I catch sight of myself in a mirror on a Sunday morning, with dark circles under my eyes and my hair a mess of untamed waves. My naked face, with its freckles, crow feet and laugh lines, doesn’t look at all like I remember it — I’ve got fine hairs on my cheeks and when I smile, my eyes crinkle. There’s a scar and three skin tags on my neck.
When I brush my teeth, the two lines between my brows furrow. When I wash my hands I notice that they are as strong and square as ever, but the veins are more prominent and the skin is looser.
Naked in front of the mirror, I am sundark, timescarred and agesoft. I am a woman of Skin and Soul. Skin/soul. Skinsoul.
I am a dichotomy of memory and being. I am the sharp collar bones, long rows of ribs, and jutting hips of my youth. I am also the full breasts, protruding belly and thick thighs of womanhood.
I am nineteen on the inside, nearing fifty on the outside, and most days I don’t feel a minute over 25 except in experience.
It’s a sweet trick my soul plays: A sleight of years, a vanishing decade or two or three. You will go on, my soul says to me, feeling young and often innocent. You will keep dreaming the biggest of dreams and believing in the most fantastic things, because you are my child and you will always be younger than me.
Skin, though, refuses the heady smoke of the soul and faces the mirror head-on. It wants to be recognized for its long history of accommodation. For the many times it has been stretched around the twin swells of pain and joy, and been pushed to its limits by circumstance and choice. For the thousands of hopes and burdens it has carried — the stillborn dreams it has grieved and the living ones it has nurtured — for all that it has raised up, clung to, chased after, let go of and run away from, skin wants to be acknowledged. For all the joys it has housed, the secrets and fantasies it has harbored, and all the loved ones it has sheltered like a protective mother, skin wants to be honored.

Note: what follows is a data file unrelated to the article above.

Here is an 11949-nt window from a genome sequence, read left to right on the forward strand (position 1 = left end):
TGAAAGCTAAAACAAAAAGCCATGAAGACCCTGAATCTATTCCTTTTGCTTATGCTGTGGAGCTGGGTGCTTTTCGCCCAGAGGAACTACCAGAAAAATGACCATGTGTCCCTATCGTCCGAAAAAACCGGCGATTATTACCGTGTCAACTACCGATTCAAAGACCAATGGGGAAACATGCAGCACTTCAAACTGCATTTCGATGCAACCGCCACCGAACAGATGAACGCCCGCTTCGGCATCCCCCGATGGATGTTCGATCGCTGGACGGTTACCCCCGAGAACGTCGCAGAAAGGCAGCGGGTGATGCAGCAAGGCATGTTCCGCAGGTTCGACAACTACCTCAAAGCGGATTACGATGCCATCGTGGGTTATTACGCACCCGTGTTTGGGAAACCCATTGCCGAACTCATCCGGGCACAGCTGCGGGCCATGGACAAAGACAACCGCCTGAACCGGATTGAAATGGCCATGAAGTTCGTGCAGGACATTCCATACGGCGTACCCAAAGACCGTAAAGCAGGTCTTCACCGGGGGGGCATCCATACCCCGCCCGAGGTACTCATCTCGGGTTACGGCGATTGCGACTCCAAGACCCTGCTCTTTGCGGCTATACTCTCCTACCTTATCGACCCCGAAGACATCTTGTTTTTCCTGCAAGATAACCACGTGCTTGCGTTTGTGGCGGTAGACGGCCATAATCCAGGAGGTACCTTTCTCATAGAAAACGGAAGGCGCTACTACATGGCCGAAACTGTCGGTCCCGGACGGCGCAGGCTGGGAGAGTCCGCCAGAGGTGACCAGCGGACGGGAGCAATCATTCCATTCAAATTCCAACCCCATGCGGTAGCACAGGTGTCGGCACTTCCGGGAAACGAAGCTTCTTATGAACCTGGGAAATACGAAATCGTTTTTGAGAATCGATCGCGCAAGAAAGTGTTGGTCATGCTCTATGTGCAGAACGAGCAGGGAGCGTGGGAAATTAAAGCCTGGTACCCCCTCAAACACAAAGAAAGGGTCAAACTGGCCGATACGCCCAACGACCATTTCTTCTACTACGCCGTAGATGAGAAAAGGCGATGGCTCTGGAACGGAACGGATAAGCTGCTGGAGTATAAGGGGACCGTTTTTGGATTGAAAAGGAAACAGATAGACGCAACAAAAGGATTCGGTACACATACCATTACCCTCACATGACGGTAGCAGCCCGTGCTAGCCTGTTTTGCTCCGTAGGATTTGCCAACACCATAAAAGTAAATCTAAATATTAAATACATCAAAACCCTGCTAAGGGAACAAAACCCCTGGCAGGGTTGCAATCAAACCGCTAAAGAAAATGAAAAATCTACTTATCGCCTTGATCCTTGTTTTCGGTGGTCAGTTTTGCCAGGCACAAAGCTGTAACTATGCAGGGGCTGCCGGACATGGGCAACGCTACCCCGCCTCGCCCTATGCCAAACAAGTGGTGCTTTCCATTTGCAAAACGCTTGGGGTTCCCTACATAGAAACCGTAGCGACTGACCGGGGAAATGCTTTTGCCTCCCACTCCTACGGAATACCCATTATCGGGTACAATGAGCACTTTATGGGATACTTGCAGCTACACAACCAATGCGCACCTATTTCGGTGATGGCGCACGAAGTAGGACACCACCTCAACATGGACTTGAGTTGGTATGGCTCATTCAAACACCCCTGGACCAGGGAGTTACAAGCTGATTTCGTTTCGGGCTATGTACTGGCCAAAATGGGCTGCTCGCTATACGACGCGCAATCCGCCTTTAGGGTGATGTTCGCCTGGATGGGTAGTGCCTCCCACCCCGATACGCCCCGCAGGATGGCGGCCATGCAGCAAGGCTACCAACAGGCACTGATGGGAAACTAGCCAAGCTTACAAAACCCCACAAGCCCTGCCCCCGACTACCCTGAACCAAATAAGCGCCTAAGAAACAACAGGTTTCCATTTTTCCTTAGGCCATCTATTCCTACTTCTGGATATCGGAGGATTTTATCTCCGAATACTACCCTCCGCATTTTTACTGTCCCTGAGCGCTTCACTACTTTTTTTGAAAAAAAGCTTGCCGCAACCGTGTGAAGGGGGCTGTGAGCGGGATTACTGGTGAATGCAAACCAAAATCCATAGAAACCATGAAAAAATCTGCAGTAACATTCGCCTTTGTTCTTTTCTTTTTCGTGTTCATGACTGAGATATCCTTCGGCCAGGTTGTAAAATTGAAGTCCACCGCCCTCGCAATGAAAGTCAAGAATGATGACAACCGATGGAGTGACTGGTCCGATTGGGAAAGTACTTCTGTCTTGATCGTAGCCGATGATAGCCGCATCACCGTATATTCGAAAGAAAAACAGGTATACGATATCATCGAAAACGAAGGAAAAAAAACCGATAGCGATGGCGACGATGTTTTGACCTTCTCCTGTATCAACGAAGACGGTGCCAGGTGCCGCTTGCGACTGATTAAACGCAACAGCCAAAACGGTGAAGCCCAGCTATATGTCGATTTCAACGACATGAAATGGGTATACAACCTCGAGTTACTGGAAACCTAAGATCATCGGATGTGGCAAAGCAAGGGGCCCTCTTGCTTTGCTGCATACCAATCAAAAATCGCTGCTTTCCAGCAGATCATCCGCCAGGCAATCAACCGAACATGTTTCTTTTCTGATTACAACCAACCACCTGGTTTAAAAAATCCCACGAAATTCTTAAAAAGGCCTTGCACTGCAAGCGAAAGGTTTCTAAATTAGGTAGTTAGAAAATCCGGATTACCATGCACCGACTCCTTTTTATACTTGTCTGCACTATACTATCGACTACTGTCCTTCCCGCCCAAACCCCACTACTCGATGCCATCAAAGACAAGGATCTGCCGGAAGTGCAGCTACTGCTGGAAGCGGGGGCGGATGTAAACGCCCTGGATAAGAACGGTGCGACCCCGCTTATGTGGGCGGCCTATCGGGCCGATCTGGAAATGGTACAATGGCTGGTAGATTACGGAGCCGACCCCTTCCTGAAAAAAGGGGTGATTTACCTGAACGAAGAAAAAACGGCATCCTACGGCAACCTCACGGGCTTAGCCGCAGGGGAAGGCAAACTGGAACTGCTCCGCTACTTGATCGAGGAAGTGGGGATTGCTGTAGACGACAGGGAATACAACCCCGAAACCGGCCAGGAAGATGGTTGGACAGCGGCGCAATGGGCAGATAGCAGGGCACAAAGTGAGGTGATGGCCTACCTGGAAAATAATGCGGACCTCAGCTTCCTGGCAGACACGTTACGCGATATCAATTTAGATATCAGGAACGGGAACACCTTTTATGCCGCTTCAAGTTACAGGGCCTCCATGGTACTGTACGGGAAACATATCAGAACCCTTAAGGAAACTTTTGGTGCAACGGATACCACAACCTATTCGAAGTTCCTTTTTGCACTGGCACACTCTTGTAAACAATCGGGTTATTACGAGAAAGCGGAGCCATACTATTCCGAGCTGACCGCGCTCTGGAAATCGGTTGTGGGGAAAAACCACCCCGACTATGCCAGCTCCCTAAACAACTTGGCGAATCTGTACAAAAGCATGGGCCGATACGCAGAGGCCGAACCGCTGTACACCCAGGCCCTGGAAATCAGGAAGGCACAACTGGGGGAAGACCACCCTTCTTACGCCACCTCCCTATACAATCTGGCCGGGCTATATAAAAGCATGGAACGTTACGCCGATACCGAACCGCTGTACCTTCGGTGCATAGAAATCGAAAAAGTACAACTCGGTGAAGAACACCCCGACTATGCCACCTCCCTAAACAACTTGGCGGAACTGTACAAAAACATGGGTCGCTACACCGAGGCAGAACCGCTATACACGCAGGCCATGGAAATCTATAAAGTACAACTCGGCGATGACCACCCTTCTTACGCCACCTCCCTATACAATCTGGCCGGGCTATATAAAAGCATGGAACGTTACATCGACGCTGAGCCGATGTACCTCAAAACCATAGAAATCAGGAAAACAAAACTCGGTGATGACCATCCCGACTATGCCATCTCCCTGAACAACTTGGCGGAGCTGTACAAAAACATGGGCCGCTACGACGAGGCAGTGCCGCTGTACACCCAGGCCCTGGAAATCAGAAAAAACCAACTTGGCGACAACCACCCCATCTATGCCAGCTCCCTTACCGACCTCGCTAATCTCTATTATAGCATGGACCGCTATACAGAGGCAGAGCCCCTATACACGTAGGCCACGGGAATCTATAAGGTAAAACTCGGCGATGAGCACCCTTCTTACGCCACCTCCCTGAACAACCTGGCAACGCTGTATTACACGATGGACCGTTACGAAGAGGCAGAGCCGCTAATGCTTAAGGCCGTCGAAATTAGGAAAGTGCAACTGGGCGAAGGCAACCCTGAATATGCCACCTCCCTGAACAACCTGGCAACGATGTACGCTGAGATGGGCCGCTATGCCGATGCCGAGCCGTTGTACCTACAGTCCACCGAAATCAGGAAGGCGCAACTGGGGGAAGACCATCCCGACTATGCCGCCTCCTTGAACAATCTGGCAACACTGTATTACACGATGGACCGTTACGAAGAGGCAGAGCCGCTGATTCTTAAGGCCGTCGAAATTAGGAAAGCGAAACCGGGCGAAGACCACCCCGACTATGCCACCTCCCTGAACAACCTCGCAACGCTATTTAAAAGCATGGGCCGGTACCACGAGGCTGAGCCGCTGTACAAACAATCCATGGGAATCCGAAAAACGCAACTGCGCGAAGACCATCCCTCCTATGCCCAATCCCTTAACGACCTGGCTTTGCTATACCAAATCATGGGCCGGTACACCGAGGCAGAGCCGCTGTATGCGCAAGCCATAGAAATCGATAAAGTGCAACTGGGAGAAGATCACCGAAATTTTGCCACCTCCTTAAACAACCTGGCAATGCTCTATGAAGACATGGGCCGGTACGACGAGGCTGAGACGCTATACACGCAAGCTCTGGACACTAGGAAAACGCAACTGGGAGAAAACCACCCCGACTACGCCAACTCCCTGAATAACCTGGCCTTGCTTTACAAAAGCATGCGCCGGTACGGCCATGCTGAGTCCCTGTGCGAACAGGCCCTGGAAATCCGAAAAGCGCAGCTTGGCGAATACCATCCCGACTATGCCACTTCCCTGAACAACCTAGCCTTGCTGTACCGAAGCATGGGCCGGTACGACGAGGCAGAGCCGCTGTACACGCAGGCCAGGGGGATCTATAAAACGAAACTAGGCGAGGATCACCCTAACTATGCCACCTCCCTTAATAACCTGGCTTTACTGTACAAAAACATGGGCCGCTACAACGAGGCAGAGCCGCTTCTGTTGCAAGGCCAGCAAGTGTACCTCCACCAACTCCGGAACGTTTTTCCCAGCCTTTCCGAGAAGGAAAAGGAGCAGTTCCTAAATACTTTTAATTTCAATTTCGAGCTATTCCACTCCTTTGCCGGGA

Skin says remember. These age marks and accidental scars, these generous arms, thick hips and wide feet have lived through the experiences that helped create soul.
Skin carries the handprints of rage and violence as well as the fingerprints of tenderness and affection. It is layered in sensate memories of love and cruelty, vulnerability and passion, beautiful wants, desperate needs, and thousands of human-to-human connections.
Skin has been warmed by lovers who have been accepting of its faults — who found solace in its uneven planes, tender breasts and soft belly — who have kissed the calloused palms that caressed their faces, rested their heads on the slopes of weary shoulders, or settled into the open arms that held them while they slept.
Skin has offered up comfort to children, friends, and even strangers. It has been a sanctuary and a blessing and, on occasion, a prison and a curse. It’s been shunned, starved and humbled. Sought out, desired and lusted after. It’s been burnt, cut, scraped — but it’s also been healed, bathed and cherished. It has forgiven everything but time and forgotten nothing except, on occasion, its own limits.
The soul and skin together hold all the stories of the human world — stories, that if laid out feeling by feeling, touch by touch, word by word, could fill the bookshelves of heaven and hell and all the spaces in-between.
The skin-soul of the heart has been filled up and deflated so many times that it’s become a thing of lightness, a blood red cloud hanging in a colorful sunset to be lit or cooled as it pleases, shifting as it needs to either bask in the waning sun or seek refuge behind the mountains.
I am not the woman I ever imagined I’d be, but now that I’m here, face to face with a mirror on a Sunday morning, feeling both old and young, wise and naïve, experienced and innocent, I think this must have been the plan all along. To be not too much of one thing or the other — to neither fly too high or be grounded too long, but to give equal time to both body and spirit. To dream as well as to do. To learn to live skinsoul instead of skin/soul.